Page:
The part that we seem to like to gloss over is what would have happened in the scourging.  We hear the words, but we really don't think about how heinous the act really was.  A quick definition of scourging
A scourge (from Latin: excoriare, "to flay", and corium, "skin") is a whip or lash, especially a multi-thong type, used to inflict severe corporal punishment or self-mortification on the back.  (source - Wikipedia)
The fact that the word itself depicts it as a flaying of the skin is gruesome enough to think about.  Now think that after he was scourged he was nailed to a cross.  The raw flesh (what was left of it) would have been up against the rough wood.  The pain had to be immense.  This was not a standard set of punishments in Roman culture, I have to imagine that even a society that came up with the holiday of Saturnalia would have thought this to be extremely cruel.  

When you really stop to think about the suffering and torture that Jesus was put through on this day almost 2,000 years ago, just to be able to take the sting from Death and free a people that had and will continue to reject him until we are fully cleansed, it's astonishing.  To die for a friend (or a loved one) is honorable.  To die for your country is duty.  To die for a stranger is noble.  When I think of this level of death, I think about it in the sense of war.  Covering an explosive;  Stepping in front of a shooter.  There are a number of ways to receive a mortal wound.  I cannot fathom willingly having the flesh torn from my body and then being hung on a cross for another.  I have to believe that the disciples and other followers that stood at a distance couldn't believe what was being done, either.  The feeling of complete hopelessness.  The fear that had to hang in the air.  The sense of complete loss.  The worry that they would be next. 

It was Friday.  The sky was black, the sun didn't shine.  

It was Friday.  All was lost.

How could Sunday hold any hope?

Lent Day 42 (Thursday)

Exercise: Rest.  I actually changed out to go riding, but my wife reminded me that it was spirit night at a local bbq joint, and that I had commited to taking the kids out for dinner. While skipping a ride, especially one I could use before a big ride training ride Saturday, is not high on my list I'd rather skip it than force the kids to wait until after an evening ride to eat.  


Galatians 2:16-21
New King James Version (NKJV)

16 knowing that a man is not justified by the works of the law but by faith in Jesus Christ, even we have believed in Christ Jesus, that we might be justified by faith in Christ and not by the works of the law; for by the works of the law no flesh shall be justified.
17 “But if, while we seek to be justified by Christ, we ourselves also are found sinners, is Christ therefore a minister of sin? Certainly not! 18 For if I build again those things which I destroyed, I make myself a transgressor. 19 For I through the law died to the law that I might live to God. 20 I have been crucified with Christ; it is no longer I who live, but Christ lives in me; and the life which I now live in the flesh I live by faith in the Son of God, who loved me and gave Himself for me. 21 I do not set aside the grace of God; for if righteousness comes through the law, then Christ died in vain.”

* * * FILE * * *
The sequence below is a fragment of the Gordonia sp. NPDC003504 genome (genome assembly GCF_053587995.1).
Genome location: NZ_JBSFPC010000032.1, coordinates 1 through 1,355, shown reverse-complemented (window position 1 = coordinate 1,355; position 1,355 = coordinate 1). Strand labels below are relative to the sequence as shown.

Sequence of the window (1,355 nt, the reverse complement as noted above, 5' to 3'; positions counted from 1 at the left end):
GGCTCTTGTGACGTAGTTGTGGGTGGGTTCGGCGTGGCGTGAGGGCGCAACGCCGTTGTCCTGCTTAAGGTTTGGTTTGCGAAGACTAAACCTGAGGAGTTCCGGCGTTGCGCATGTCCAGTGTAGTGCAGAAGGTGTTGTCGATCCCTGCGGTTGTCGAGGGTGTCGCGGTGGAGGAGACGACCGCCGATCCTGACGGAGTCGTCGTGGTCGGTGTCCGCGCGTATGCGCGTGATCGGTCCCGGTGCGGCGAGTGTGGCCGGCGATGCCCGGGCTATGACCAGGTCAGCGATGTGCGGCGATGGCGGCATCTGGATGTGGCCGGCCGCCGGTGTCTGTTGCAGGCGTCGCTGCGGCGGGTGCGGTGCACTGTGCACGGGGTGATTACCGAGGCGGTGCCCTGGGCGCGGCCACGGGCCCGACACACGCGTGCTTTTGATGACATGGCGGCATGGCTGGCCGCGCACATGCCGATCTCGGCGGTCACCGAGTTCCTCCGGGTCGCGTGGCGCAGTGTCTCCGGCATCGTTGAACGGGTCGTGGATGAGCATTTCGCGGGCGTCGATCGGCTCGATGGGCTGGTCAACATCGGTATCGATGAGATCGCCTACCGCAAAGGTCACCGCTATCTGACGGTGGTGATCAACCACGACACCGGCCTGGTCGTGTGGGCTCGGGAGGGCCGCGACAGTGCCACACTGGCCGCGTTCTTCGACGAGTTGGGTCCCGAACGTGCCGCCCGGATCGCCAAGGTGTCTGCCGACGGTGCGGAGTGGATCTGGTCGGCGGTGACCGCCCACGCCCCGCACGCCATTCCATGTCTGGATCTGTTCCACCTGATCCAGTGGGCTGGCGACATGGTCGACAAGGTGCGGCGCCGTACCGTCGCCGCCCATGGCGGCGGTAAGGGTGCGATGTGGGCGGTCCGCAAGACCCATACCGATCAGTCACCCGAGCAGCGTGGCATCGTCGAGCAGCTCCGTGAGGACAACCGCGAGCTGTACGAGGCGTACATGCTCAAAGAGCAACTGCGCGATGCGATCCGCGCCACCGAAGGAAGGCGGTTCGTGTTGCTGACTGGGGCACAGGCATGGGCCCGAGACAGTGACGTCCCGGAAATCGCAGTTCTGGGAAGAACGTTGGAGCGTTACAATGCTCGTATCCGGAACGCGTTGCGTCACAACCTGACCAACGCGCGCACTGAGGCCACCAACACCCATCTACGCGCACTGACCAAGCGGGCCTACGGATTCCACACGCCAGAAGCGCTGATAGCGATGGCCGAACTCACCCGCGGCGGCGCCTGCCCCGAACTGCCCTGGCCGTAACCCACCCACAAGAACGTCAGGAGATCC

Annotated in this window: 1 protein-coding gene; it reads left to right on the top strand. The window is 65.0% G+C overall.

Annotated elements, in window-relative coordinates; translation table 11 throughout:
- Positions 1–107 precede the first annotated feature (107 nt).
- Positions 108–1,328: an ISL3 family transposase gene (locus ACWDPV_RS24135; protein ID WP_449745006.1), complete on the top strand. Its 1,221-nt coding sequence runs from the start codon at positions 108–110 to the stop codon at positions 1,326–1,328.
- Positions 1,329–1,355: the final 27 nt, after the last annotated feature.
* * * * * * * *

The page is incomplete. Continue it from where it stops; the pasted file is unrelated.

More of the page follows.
Thoughts: Holy week is always an interesting time to reflect, as it is full of a very rich history that is well preserved over the centuries.  It's not only the time of Christ's passion and death, but it's also the time of Passover.  This year, it's also been marred by the passion over the civil laws in the United States.  What comes to bear is that there are two sets of laws that have to be accounted for:  the laws of man, by which we have our government, and the laws of God, by which we have our faith.  If our faith is in ourselves, then the only law that really "matters" is the law of Man.  By the rights of free will, we are allowed to ignore God's law.  Mayim Bailik wrote about God's law this week in her spot about a 30 minute Seter, and I think speaks volumes, well beyond the rituals of Passover.  She said, "Can you choose to start your Seder before sundown? Of course you can. You can do whatever you gosh darn please. But halacha doesn’t change".  

Since we have free will, I feel that this statement is much more profound than we really allow ourselves to let sink in.  I can do whatever I gosh darn please.  God does not forbid it in so much as to remove my free will.  I can attempt to fly by jumping off a bridge.  Heck, I can blaspheme against the Holy Spirit.  I can deny Christ.  I can live whatever lifestyle I gosh darn please.  The law doesn't change.  Just as in physics, for every action there is a equal and opposite reaction.  The reaction to sin is death (or the absence of God).  At the point of judgement, you are subject to the law and will receive the punishments for the transgressions that you have accumulated.

To take the two laws back to similar consequences:  In civil law, I can attempt to go 120mph down Main Street.  More than likely I'll be caught immediately and put before the Judge.  I can state "I don't believe in your Laws" or any subset of that you wish.  The Judge will then read your sentence, and you will pay the penalty.  Whether or not you believe in the law, the law still exists.  There are big differences between Civil Law and God's law.  One difference is that God has allowed us free will that until the time of judgement, when we stand before the throne, we can do as we please.  There is no police officer there to arrest us on the spot.  There are no speed bumps to force us to slow down.  There are no "stop sticks" in place.  

The bigger difference is that no matter what our transgressions, how badly we've broken God's law, we always have access to the best representation.  Unlike lawyers in Civil law, who after the case they walk away, Christ represents us and took on our punishment.  He was tried, beaten and cruxified.  Not for his own sins, or breaking of any law, but for our Sins.  By his offering we are saved from the punishment that we all have earned through the law.  For even though we are saved we will be judged by the law at the time of judgement.  We will stand before the throne, and we will face our punishment.  I'd much rather have Christ as my defender than represent myself.

Wednesday, March 27, 2013